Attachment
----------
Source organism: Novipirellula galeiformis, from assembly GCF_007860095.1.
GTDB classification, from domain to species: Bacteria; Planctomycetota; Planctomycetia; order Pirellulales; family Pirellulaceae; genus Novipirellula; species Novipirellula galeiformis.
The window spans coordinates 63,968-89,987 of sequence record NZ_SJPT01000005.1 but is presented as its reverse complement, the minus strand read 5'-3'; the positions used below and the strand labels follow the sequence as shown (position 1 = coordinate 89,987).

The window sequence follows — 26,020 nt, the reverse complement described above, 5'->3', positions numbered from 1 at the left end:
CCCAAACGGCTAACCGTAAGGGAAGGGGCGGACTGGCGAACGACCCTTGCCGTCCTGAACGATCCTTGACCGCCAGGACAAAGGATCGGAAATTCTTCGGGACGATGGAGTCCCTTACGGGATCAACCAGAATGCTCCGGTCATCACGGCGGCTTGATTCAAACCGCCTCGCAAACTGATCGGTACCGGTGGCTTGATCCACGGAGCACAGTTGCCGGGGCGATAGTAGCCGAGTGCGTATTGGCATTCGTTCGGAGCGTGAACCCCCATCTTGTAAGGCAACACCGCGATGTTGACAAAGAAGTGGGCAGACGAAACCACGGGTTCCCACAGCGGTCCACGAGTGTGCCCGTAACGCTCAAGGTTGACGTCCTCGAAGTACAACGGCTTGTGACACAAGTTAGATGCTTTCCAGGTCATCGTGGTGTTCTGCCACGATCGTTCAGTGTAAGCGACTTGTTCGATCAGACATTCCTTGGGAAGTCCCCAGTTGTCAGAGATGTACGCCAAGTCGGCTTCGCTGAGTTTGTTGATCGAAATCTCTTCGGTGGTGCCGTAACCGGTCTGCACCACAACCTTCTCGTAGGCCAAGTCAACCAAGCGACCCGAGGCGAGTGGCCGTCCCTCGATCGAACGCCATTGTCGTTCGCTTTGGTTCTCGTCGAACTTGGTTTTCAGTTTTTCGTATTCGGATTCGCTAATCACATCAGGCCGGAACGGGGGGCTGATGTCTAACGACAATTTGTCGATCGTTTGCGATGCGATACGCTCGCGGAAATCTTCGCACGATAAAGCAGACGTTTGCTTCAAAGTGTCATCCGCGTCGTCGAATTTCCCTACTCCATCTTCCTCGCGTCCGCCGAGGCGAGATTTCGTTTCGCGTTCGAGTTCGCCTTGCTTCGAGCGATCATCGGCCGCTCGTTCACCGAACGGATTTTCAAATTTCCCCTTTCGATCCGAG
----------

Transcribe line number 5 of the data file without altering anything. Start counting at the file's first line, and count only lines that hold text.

CCCAAACGGCTAACCGTAAGGGAAGGGGCGGACTGGCGAACGACCCTTGCCGTCCTGAACGATCCTTGACCGCCAGGACAAAGGATCGGAAATTCTTCGGGACGATGGAGTCCCTTACGGGATCAACCAGAATGCTCCGGTCATCACGGCGGCTTGATTCAAACCGCCTCGCAAACTGATCGGTACCGGTGGCTTGATCCACGGAGCACAGTTGCCGGGGCGATAGTAGCCGAGTGCGTATTGGCATTCGTTCGGAGCGTGAACCCCCATCTTGTAAGGCAACACCGCGATGTTGACAAAGAAGTGGGCAGACGAAACCACGGGTTCCCACAGCGGTCCACGAGTGTGCCCGTAACGCTCAAGGTTGACGTCCTCGAAGTACAACGGCTTGTGACACAAGTTAGATGCTTTCCAGGTCATCGTGGTGTTCTGCCACGATCGTTCAGTGTAAGCGACTTGTTCGATCAGACATTCCTTGGGAAGTCCCCAGTTGTCAGAGATGTACGCCAAGTCGGCTTCGCTGAGTTTGTTGATCGAAATCTCTTCGGTGGTGCCGTAACCGGTCTGCACCACAACCTTCTCGTAGGCCAAGTCAACCAAGCGACCCGAGGCGAGTGGCCGTCCCTCGATCGAACGCCATTGTCGTTCGCTTTGGTTCTCGTCGAACTTGGTTTTCAGTTTTTCGTATTCGGATTCGCTAATCACATCAGGCCGGAACGGGGGGCTGATGTCTAACGACAATTTGTCGATCGTTTGCGATGCGATACGCTCGCGGAAATCTTCGCACGATAAAGCAGACGTTTGCTTCAAAGTGTCATCCGCGTCGTCGAATTTCCCTACTCCATCTTCCTCGCGTCCGCCGAGGCGAGATTTCGTTTCGCGTTCGAGTTCGCCTTGCTTCGAGCGATCATCGGCCGCTCGTTCACCGAACGGATTTTCAAATTTCCCCTTTCGATCCGAG